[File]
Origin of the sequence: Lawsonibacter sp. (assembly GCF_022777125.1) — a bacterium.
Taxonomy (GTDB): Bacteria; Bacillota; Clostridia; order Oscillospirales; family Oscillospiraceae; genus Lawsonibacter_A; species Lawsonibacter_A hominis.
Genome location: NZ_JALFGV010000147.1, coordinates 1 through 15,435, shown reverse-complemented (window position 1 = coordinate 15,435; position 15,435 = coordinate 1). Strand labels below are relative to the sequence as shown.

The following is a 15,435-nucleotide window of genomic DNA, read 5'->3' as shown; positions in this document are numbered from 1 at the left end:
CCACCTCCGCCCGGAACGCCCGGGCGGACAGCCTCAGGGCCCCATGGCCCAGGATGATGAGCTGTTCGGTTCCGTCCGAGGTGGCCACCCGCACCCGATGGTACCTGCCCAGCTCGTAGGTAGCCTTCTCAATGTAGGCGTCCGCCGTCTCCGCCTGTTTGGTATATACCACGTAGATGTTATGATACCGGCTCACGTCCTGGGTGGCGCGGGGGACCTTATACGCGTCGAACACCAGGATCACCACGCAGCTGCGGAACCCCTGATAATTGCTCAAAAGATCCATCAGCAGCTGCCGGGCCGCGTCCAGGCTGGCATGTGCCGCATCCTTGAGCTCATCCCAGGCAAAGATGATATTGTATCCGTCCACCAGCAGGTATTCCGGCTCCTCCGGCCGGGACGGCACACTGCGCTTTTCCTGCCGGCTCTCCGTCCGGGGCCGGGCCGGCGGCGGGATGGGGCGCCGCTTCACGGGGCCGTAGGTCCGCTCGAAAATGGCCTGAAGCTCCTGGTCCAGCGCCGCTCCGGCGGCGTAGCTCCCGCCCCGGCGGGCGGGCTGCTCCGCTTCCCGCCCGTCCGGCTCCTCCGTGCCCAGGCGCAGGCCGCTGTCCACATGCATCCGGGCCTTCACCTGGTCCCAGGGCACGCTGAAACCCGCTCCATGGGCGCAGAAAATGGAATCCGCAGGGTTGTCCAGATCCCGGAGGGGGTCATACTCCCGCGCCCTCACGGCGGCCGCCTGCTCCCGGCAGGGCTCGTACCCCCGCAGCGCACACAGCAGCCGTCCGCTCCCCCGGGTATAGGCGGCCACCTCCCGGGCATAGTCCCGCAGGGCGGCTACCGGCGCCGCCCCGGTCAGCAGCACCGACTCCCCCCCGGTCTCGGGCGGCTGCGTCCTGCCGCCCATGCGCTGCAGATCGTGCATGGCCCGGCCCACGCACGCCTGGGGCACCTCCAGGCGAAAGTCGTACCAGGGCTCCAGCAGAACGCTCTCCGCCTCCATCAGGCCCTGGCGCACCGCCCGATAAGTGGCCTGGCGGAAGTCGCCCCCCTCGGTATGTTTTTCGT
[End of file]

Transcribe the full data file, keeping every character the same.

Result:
Origin of the sequence: Lawsonibacter sp. (assembly GCF_022777125.1) — a bacterium.
Taxonomy (GTDB): Bacteria; Bacillota; Clostridia; order Oscillospirales; family Oscillospiraceae; genus Lawsonibacter_A; species Lawsonibacter_A hominis.
Genome location: NZ_JALFGV010000147.1, coordinates 1 through 15,435, shown reverse-complemented (window position 1 = coordinate 15,435; position 15,435 = coordinate 1). Strand labels below are relative to the sequence as shown.

The following is a 15,435-nucleotide window of genomic DNA, read 5'->3' as shown; positions in this document are numbered from 1 at the left end:
CCACCTCCGCCCGGAACGCCCGGGCGGACAGCCTCAGGGCCCCATGGCCCAGGATGATGAGCTGTTCGGTTCCGTCCGAGGTGGCCACCCGCACCCGATGGTACCTGCCCAGCTCGTAGGTAGCCTTCTCAATGTAGGCGTCCGCCGTCTCCGCCTGTTTGGTATATACCACGTAGATGTTATGATACCGGCTCACGTCCTGGGTGGCGCGGGGGACCTTATACGCGTCGAACACCAGGATCACCACGCAGCTGCGGAACCCCTGATAATTGCTCAAAAGATCCATCAGCAGCTGCCGGGCCGCGTCCAGGCTGGCATGTGCCGCATCCTTGAGCTCATCCCAGGCAAAGATGATATTGTATCCGTCCACCAGCAGGTATTCCGGCTCCTCCGGCCGGGACGGCACACTGCGCTTTTCCTGCCGGCTCTCCGTCCGGGGCCGGGCCGGCGGCGGGATGGGGCGCCGCTTCACGGGGCCGTAGGTCCGCTCGAAAATGGCCTGAAGCTCCTGGTCCAGCGCCGCTCCGGCGGCGTAGCTCCCGCCCCGGCGGGCGGGCTGCTCCGCTTCCCGCCCGTCCGGCTCCTCCGTGCCCAGGCGCAGGCCGCTGTCCACATGCATCCGGGCCTTCACCTGGTCCCAGGGCACGCTGAAACCCGCTCCATGGGCGCAGAAAATGGAATCCGCAGGGTTGTCCAGATCCCGGAGGGGGTCATACTCCCGCGCCCTCACGGCGGCCGCCTGCTCCCGGCAGGGCTCGTACCCCCGCAGCGCACACAGCAGCCGTCCGCTCCCCCGGGTATAGGCGGCCACCTCCCGGGCATAGTCCCGCAGGGCGGCTACCGGCGCCGCCCCGGTCAGCAGCACCGACTCCCCCCCGGTCTCGGGCGGCTGCGTCCTGCCGCCCATGCGCTGCAGATCGTGCATGGCCCGGCCCACGCACGCCTGGGGCACCTCCAGGCGAAAGTCGTACCAGGGCTCCAGCAGAACGCTCTCCGCCTCCATCAGGCCCTGGCGCACCGCCCGATAAGTGGCCTGGCGGAAGTCGCCCCCCTCGGTATGTTTTTCGT